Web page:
The Chief Information Officer explained: “Success involves making long-term plans that are clear and well thought out, rather than just reacting to problems when they arise. In this business, we make a distinction between a reactive company and a proactive one. The proactive company is the one that plans ahead. Unfortunately even today many companies are forced to operate in a reactive way, and particularly in the area of developing an information system. Without managers who are trained in information system management, many failed. The problem is as market changes, companies need to deal with customers in more complex ways and their current information systems need to be updated. Without understand the architectural view or without an IT strategy many just buy expensive equipment and add a lot of hardware but receive no benefits because they do not know how to integrate them into a cohesive system. Some add new components to their existing systems and hope to improve its performance while others buy new servers and more computers then find out that these things are not the solution. Whichever decision they made, it is important to think strategically by understand the architect then design a system that can integrate various compatible components of information systems such as copy machines, printers, computers, servers, mobile devices, video conferencing equipment, etc. into one cohesive system. Many companies have all the equipment but may not be using it effectively because they do not have good information system managers. These technologies that could offer big benefits also could lead to big disasters.”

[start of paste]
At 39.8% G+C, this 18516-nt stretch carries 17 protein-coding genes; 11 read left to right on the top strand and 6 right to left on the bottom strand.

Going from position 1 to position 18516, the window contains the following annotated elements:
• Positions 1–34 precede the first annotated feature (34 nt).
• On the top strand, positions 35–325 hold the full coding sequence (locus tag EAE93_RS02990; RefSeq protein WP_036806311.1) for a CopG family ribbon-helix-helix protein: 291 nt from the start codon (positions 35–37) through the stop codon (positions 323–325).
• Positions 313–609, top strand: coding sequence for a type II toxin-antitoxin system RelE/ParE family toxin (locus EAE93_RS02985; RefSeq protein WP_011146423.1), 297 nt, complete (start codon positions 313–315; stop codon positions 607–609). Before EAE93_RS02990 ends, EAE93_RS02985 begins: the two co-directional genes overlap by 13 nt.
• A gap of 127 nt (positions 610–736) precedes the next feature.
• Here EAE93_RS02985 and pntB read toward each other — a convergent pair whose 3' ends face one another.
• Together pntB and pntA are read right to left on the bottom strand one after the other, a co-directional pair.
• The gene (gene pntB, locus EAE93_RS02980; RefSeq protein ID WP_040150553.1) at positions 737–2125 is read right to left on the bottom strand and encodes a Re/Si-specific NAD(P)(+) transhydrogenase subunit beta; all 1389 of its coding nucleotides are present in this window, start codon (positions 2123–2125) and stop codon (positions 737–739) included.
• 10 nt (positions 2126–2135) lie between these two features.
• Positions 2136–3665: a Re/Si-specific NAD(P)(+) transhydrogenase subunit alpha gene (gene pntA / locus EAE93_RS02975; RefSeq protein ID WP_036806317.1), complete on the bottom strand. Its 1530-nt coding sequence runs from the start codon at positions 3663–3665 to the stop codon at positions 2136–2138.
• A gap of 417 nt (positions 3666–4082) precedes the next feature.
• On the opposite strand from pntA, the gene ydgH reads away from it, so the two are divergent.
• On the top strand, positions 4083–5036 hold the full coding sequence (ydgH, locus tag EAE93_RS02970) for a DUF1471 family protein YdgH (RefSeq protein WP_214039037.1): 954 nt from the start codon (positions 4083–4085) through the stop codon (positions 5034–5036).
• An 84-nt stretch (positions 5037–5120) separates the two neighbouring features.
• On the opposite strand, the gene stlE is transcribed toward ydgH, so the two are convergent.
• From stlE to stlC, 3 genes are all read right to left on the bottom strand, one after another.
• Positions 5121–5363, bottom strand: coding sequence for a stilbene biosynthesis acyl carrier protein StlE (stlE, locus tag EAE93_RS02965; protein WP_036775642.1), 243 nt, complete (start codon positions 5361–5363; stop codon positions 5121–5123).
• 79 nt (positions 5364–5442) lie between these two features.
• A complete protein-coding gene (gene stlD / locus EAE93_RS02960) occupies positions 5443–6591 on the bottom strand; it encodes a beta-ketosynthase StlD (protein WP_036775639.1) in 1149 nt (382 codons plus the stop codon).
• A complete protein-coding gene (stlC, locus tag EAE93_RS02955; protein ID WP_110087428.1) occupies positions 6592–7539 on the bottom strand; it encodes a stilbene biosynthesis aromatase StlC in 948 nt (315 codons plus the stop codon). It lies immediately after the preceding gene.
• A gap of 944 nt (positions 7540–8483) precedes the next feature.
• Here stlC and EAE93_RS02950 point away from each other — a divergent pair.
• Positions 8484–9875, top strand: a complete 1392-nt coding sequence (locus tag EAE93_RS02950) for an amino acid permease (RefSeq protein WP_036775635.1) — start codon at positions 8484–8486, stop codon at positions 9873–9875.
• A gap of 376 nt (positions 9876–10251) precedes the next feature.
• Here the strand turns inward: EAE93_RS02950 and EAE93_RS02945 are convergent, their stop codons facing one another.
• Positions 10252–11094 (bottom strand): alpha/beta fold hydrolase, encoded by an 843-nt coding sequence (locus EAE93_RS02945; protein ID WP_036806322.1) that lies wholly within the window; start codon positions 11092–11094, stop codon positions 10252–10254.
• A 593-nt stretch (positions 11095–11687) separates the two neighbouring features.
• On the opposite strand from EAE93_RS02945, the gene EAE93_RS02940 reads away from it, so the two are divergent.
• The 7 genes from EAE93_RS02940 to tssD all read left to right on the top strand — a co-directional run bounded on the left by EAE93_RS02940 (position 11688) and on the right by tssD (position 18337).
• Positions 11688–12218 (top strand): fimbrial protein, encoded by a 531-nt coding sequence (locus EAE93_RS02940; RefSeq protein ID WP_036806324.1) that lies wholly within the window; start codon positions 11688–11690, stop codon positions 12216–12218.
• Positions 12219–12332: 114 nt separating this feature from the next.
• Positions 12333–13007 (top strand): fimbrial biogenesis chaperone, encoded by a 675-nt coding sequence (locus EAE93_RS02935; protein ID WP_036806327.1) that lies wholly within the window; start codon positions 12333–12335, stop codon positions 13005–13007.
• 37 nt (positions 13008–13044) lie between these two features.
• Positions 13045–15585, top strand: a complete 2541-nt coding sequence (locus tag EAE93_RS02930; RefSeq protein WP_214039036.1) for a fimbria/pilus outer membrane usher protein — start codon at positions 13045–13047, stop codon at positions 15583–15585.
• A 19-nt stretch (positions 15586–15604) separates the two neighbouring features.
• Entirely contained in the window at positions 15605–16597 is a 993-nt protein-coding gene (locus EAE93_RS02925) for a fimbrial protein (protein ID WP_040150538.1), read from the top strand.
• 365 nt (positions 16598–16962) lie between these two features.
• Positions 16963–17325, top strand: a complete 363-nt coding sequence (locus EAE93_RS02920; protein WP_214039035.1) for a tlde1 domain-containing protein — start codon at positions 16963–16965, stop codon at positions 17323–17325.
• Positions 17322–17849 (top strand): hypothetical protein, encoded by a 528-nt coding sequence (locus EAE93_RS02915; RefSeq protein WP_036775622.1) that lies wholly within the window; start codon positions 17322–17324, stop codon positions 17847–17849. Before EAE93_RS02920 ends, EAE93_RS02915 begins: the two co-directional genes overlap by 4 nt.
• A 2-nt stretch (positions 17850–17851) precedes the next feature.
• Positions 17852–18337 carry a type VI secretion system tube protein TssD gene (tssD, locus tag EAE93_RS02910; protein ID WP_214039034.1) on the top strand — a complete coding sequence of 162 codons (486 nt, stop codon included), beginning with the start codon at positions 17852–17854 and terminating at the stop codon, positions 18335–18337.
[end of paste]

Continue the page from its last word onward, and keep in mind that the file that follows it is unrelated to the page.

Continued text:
In today’s global economy, IT is the foundation for doing business and companies of all types are discovering that how they manage IT is crucial to their competitiveness. IT determines whether the company’s operation is efficient, effective and timely; whether employees have all information they need to do their jobs. This means that company owner and senior managers must define how the company will do business in a digital economy. It means they must have a good information system in place that span across all business units. And it means they must resolve issues that business units cannot resolve such as what processes and what data will be standardized companywide. Unfortunately, many company owners and top managers often do not even know where to begin when it comes to managing information technology and they need someone who has this skill. That is why in the past few years, there is high demand for Information System Management (ISM) graduates in every country.
- Blogs of Prof. John Vu, Carnegie Mellon University